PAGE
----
December 10, 1948 The United Nations General Assembly adopted the Universal Declaration of Human Rights (UDHR). The UDHR is a milestone document that proclaims the inalienable rights that everyone is entitled to as a human being—regardless of race, color, religion, sex, language, political or other opinion, national or social origin, property, birth, or other status. Available in more than 500 languages, it is the most translated document in the world. The principles enshrined in the Declaration are as relevant today as they were in 1948. We need to stand up for our own rights and those of others. We can take action in our own daily lives to uphold the rights that protect us all and thereby promote the kinship of all human beings. This year’s Human Rights Day theme relates to 'Equality' and Article 1 of the UDHR—“All human beings are born free and equal in dignity and rights.”
10th 1869 —Wyoming is the first territory to give women the right to vote.
12th In 1870, Joseph Hayne Rainey, born in Georgetown, S.C., was elected to Congress and became the first African American seated in the U.S. House of Representatives. He served until March 3, 1879.
14th 1985 — Wilma Mankiller is sworn in as principal chief of the Cherokee Nation of Oklahoma—the first woman in modern history to lead a major Native American tribe.
14th 1961 —The President’s Commission on the Status of Women is established to examine discrimination against women and ways to eliminate it.
16–24 Las Posadas
Las Posadas is a religious festival that celebrates events associated with the birth of Jesus. It’s primarily celebrated in Latin America, Mexico, Guatemala, Spain, and the U.S. The celebration itself consists of a re-enactment of Mary and Joseph traveling to different houses that are designated as “inns.” The procession is followed by musicians, and at the end of each night, everyone gathers for a feast.
17th Happy Birthday, Judith Rodin! (1993)
Judith Rodin is named president of Univ. of Pennsylvania, the first woman to head an Ivy League institution.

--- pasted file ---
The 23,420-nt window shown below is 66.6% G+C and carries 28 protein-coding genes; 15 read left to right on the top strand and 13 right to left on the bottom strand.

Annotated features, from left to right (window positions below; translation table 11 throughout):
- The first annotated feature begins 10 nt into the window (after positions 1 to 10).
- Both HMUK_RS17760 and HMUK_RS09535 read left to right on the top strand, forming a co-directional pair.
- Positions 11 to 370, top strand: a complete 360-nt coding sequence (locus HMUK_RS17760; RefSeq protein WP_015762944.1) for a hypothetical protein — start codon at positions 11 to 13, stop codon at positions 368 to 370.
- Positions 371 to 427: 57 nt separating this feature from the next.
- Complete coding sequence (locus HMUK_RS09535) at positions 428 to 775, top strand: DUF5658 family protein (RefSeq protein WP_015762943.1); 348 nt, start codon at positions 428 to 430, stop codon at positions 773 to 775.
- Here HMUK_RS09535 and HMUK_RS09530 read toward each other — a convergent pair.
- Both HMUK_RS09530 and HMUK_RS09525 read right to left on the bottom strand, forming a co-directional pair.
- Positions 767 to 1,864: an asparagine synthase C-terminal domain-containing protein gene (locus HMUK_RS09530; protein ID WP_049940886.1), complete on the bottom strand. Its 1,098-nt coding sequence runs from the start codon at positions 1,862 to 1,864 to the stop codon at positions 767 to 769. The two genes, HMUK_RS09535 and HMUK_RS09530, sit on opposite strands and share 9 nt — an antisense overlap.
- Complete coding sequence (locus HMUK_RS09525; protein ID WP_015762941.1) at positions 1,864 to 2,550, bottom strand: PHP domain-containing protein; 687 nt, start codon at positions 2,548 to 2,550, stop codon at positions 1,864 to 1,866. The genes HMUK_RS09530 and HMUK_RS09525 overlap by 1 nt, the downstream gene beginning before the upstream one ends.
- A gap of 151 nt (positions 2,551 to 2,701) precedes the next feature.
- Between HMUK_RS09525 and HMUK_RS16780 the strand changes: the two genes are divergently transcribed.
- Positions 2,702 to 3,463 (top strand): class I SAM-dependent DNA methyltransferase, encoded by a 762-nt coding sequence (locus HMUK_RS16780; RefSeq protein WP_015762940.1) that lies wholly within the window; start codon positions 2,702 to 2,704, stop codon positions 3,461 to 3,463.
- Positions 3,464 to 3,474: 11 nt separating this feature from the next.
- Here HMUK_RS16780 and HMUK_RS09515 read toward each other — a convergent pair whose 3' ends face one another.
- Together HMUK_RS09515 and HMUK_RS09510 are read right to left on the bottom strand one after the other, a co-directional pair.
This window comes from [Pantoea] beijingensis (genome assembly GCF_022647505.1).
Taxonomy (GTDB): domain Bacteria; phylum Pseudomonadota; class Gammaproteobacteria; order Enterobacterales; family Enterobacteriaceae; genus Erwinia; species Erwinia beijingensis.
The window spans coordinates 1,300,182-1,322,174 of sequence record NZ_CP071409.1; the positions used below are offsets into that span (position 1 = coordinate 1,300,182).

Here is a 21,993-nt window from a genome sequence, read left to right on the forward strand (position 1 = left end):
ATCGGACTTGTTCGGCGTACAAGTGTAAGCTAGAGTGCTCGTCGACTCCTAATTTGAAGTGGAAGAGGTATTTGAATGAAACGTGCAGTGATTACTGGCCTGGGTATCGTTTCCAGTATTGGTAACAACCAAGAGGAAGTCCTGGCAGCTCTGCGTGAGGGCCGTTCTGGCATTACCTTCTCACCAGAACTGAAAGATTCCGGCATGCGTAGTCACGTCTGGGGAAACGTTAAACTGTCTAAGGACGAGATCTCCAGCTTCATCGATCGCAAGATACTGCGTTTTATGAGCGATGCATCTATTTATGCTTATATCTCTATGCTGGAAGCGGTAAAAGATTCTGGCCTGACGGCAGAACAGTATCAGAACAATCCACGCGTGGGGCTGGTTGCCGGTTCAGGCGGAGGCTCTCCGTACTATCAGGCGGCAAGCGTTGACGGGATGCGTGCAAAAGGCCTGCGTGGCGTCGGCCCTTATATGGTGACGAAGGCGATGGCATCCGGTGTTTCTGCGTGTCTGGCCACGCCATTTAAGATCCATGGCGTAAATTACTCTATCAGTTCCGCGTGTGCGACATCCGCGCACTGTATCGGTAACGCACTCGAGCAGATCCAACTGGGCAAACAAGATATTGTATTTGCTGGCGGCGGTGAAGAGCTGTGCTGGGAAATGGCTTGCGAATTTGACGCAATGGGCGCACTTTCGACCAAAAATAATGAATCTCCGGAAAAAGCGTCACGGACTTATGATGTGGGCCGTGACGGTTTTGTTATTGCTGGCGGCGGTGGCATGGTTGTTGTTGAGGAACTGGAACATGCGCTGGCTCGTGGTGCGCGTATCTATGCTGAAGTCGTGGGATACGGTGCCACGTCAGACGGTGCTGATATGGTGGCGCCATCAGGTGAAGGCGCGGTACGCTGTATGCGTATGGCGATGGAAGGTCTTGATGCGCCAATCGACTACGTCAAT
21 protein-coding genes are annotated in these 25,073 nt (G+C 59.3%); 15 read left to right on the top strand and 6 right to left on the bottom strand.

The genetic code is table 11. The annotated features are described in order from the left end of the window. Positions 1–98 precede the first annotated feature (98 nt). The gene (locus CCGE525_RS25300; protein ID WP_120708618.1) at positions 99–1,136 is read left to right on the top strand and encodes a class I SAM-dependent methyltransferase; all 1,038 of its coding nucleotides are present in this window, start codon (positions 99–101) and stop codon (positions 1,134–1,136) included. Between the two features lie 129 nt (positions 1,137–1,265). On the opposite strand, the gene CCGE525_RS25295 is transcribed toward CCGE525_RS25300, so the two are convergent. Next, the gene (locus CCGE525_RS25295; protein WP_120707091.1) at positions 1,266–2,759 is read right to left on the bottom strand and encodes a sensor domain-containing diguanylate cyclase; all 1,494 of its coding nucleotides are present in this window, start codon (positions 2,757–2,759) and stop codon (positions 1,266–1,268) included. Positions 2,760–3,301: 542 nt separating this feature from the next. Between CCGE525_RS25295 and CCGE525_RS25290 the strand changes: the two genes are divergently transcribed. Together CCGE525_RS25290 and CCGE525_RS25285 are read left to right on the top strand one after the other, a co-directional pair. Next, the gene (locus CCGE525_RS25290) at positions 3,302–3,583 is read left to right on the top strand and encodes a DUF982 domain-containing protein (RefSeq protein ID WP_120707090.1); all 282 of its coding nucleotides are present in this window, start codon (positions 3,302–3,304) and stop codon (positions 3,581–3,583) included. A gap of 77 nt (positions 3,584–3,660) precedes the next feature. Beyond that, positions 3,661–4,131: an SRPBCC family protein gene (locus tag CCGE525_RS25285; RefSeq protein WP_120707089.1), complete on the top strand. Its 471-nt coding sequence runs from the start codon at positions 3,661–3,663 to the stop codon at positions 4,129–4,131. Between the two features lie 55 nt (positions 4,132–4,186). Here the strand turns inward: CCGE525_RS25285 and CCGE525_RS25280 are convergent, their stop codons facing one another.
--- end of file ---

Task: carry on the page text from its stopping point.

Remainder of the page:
17th Happy Birthday, Harriet Taylor Upton! (1853–1945)
Harriet joined the suffrage movement in 1890 when converted by Susan B. Anthony and became treasurer of the National American Woman Suffrage Association. She testified in Congress, managed suffrage campaigns and the ratification drive in Ohio, held positions in the Republican Party, and was defeated for Congress at age 70.
18th 1865 —The Thirteenth Amendment, outlawing slavery, was passed by Congress.
21st Yule Winter Solstice
The Pagan and Wiccan celebration of the winter solstice is known as Yule. It’s one of the oldest winter celebrations of the world, as seasons and weather played a crucial part in their lives. This day marked the return of the sun, when days would begin to get longer.
21–23 Dongzhi Festival
The Dongzhi Festival is a one-day celebration that occurs every year on the winter solstice, between December 21 and 23. This festival celebrates the season’s turning point toward the warmer, lighter days of spring. It’s a time during the depths of winter to enjoy a hearty, fortifying family meal that raises hopes for spring’s arrival. Dongzhi is a Chinese word that can mean either “winter’s extreme” or “winter’s arrival.” The festival is rooted in the ancient philosophy of yin and yang, which represents harmony and balance in the universe. On the dark winter solstice, negative yin energy is at its peak. From that point on, positive yang energy will grow as spring approaches and the daylight hours lengthen. Although the festival originated in China during the Han Dynasty, today, it is celebrated by Chinese, Taiwanese, Japanese, Korean, and Vietnamese people around the world.
22nd Happy Birthday, Claudia “Lady Bird” Taylor Johnson! (1912–2007)
She was First Lady (1963–69), an advocate for civil rights, and national chair of Head Start, and she led “beautification” efforts across the country involving environmentalism, conservation, and anti-pollution.
25th 1863 — Robert Blake, powder boy aboard the U.S.S. Marblehead, was the first Black person awarded the Medal of Honor “for conspicuous gallantry, extraordinary heroism, and intrepidity at the risk of his own life” in a battle that occurred off the coast of South Carolina.
25th Happy Birthday, Martha Wright! (1806–1875)
Organized what is often known as the first Women’s Rights Convention in Seneca Falls in 1848 with her sister Lucretia Mott, Elizabeth Stanton, and others; president of women’s conventions in 1855 in Cincinnati, Saratoga, and Albany; a founder of the American Equal Rights Association in 1866; continued working for equal suffrage during the Civil War.
A Christian holiday that celebrates the birth of Jesus, who is the Christian Messiah. It is both a sacred religious holiday as well as a worldwide cultural and commercial phenomenon. While it is a holy day for many, it is also a significant cultural component of many people’s holiday season, even if they are not religious.
Kwanzaa is a celebration of life inspired by African harvest celebrations. The celebration was created by Maulana Karenga, an American professor of African studies, activist, and author, in 1966. He based it on traditions from various parts of West and Southeast Africa.
28th 1967 —Muriel Siebert becomes the first woman to own a seat on the N.Y. Stock Exchange.
31st 1777 —George Washington reversed previous policy and allowed the recruitment of Black men as soldiers. Some 5,000 Black men would participate on the American side before the end of the Revolution.